893.5034 Registration/10: Telegram

The Minister in China (Johnson) to the Secretary of State

579. Legation’s 573, July 14, 6 p.m., and second paragraph of Shanghai’s July 12, 11 a.m.

Following from American Consul at Nanking:

“July 14, 9 p.m. On June 20th the Singer Sewing Machine Company filed suit in Kiangning District Court at Nanking against three Chinese debtors. When the case came up for hearing on June 28th the court orally refused to recognize plaintiff’s right to sue because plaintiff was a company not registered with the Chinese authorities. The court orally directed plaintiff to withdraw its case. On July 12th, however, plaintiff received written summons from the court to appear on July 18th for a hearing of the case.

A letter to me, dated July 10th, from the Singer Sewing Machine Company states that the matter has been referred to the Department of State by the American Consul General at Shanghai.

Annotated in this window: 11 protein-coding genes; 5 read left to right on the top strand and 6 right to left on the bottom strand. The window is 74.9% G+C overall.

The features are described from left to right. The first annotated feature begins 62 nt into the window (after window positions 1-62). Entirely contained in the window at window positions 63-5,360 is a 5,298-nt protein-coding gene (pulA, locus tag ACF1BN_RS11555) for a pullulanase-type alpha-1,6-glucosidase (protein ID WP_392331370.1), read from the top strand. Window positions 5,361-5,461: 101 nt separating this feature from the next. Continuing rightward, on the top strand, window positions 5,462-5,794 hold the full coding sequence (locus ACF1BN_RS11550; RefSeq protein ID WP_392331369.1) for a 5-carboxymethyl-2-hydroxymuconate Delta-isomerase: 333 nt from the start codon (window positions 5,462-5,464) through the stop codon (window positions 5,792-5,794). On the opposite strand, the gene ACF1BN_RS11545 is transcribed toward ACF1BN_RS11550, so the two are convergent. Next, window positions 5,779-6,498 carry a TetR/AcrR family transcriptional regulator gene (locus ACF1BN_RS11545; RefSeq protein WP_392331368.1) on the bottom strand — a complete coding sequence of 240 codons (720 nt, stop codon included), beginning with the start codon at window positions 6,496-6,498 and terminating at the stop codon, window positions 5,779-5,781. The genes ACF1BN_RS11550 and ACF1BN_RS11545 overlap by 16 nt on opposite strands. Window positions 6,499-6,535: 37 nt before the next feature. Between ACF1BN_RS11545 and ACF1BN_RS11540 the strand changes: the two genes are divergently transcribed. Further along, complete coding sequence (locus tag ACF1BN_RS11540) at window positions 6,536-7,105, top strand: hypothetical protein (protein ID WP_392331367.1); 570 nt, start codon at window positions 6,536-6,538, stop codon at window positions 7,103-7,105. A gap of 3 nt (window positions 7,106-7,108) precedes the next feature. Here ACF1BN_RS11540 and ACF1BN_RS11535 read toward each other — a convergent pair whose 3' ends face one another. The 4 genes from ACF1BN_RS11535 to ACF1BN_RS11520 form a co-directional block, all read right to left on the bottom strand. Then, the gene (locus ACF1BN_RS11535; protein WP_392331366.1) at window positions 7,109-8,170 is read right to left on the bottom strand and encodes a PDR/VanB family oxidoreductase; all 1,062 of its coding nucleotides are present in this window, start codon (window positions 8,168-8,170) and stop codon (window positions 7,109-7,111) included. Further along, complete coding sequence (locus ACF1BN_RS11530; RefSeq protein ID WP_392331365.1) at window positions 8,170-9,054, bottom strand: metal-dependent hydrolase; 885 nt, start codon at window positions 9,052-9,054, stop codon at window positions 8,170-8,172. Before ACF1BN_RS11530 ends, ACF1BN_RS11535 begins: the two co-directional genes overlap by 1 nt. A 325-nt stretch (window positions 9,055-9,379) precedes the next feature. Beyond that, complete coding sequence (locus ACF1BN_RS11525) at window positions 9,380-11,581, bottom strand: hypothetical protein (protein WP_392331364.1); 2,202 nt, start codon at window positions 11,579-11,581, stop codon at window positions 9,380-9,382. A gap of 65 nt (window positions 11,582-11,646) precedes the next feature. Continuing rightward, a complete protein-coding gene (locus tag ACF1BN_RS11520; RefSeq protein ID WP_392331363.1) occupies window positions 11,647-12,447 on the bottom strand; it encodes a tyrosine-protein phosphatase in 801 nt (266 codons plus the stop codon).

I assume that the same issues are involved in this case as in the case of the Mitsui Bussan Kaisha at Shanghai. I understand from private inquiries and the press that the Chinese laws in that case bearing upon the attitude of the court are: Articles 25, 30 and 45 of the Chinese civil code; articles 11 and 13 of the Chinese civil enforcement law; provisional regulations relating to company regulation, promulgated on December 10th, 1928, by Ministry of Industry, Commerce and Labor and supplementary articles to the last-named provisional regulations, promulgated on June 28, 1930, [by] the Ministry of Industry, Commerce and Labor.

I have advised plaintiff to go to court on July 18 and report developments at once to me. When I have received this report I shall inform the Legation. Unless I receive contrary instructions I shall probably have a Chinese member of Consulate staff hear the case on July 18 as a private spectator. Minister and Consul General at Shanghai informed by special delivery letter.”

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